In other words, when we use data objects in a parfor loop, the data object is not necessarily sent “as-is”: additional processing may be involved under the hood that modify the data in a way that may be invisible to the user (or the loop code), resulting in different processing results of the parallel (parfor) vs. serial (for) loops.

For additional aspects of Matlab serialization/deserialization, see my article from 2 years ago (and its interesting feedback comments).

### Data precision quirks

The following section was contributed by guest blogger Lior Perlmuter-Shoshany, head algorithmician at a private equity fund.

In my work, I had to work with matrixes in the order of 109 cells. To reduce the memory footprint (and hopefully also improve performance), I decided to work with data of type single instead of Matlab’s default double. Furthermore, in order to speed up the calculation I use parfor rather than for in the main calculation. In the end of the run I am running a mini for-loop to see the best results.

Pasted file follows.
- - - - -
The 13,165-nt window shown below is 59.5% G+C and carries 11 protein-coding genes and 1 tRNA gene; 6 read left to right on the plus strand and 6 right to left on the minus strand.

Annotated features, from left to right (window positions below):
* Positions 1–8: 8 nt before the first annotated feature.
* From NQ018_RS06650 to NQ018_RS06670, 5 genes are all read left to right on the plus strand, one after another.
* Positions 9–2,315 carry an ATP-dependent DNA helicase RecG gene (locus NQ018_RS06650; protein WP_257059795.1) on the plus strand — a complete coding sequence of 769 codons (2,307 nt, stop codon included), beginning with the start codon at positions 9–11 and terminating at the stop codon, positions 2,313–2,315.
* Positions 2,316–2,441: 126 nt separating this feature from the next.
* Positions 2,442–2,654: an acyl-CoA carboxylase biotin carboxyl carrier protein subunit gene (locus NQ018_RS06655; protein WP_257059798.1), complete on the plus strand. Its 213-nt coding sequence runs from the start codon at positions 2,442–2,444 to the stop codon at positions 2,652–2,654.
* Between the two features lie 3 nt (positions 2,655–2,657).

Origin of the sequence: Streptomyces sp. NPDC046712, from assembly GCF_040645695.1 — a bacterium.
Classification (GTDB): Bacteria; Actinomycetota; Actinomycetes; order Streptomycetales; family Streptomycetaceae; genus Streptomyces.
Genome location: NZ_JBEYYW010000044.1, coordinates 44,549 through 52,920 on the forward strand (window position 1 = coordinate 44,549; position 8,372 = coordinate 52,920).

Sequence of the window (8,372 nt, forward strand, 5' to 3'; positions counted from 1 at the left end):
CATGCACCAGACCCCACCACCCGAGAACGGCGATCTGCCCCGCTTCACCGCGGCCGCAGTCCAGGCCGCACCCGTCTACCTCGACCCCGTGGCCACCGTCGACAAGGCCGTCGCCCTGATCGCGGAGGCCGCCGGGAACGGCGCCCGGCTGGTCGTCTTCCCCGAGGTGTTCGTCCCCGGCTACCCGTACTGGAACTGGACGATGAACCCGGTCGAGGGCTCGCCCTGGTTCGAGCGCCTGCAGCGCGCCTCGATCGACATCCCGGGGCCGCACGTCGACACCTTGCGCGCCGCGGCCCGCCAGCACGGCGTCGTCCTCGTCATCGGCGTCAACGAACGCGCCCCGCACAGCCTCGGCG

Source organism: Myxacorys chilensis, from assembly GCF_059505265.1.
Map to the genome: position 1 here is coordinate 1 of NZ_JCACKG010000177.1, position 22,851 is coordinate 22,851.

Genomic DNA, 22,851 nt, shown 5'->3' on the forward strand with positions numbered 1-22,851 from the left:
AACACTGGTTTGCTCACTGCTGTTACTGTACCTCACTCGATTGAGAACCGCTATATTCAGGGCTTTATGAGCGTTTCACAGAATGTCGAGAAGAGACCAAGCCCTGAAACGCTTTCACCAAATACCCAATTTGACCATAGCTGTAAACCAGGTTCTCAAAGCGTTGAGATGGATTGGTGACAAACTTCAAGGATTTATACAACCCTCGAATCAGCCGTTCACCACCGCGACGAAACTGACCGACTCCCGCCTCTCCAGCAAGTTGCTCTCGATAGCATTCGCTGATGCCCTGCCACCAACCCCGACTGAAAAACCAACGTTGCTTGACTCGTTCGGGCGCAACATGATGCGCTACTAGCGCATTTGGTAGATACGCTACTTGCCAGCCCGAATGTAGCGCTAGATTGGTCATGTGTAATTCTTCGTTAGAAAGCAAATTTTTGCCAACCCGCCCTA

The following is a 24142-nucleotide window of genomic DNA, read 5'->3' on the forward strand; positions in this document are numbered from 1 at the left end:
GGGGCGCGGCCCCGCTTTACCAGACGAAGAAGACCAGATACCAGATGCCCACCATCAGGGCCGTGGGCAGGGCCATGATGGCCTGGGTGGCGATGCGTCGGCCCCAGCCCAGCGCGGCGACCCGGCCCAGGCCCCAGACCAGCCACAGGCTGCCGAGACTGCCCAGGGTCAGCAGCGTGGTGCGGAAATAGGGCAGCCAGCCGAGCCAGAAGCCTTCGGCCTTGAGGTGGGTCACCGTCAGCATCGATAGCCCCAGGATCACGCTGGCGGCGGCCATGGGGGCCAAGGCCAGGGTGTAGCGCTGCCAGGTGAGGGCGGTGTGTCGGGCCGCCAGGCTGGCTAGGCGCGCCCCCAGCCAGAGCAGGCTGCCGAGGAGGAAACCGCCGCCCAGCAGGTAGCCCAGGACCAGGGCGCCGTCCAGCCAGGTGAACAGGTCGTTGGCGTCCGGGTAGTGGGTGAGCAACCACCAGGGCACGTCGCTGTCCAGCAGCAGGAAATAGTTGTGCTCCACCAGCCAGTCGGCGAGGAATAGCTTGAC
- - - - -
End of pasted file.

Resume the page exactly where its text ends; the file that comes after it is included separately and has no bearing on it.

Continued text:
What I discovered to my surprise is that the results from the parfor and for loop variants is not the same!

The following simplified code snippet illustrate the problem by calculating a simple standard-deviation (std) over the same data, in both single– and double-precision. Note that the loops are ran with only a single iteration, to illustrate the fact that the problem is with the parallelization mechanism (probably the serialization/deserialization parts once again), not with the distribution of iterations among the workers.

clear rng('shuffle','twister');   % Prepare the data in both double and single precision arr_double = rand(1,100000000); arr_single = single(arr_double);   % No loop - direct computation std_single0 = std(arr_single); std_double0 = std(arr_double);   % Loop #1 - serial for loop std_single = 0; std_double = 0; for i=1 std_single(i) = std(arr_single); std_double(i) = std(arr_double); end   % Loop #2 - parallel parfor loop par_std_single = 0; par_std_double = 0; parfor i=1 par_std_single(i) = std(arr_single); par_std_double(i) = std(arr_double); end   % Compare results of for loop vs. non-looped computation isForSingleOk = isequal(std_single, std_single0) isForDoubleOk = isequal(std_double, std_double0)   % Compare results of single-precision data (for vs. parfor) isParforSingleOk = isequal(std_single, par_std_single) parforSingleAccuracy = std_single / par_std_single   % Compare results of double-precision data (for vs. parfor) isParforDoubleOk = isequal(std_double, par_std_double) parforDoubleAccuracy = std_double / par_std_double

Output example :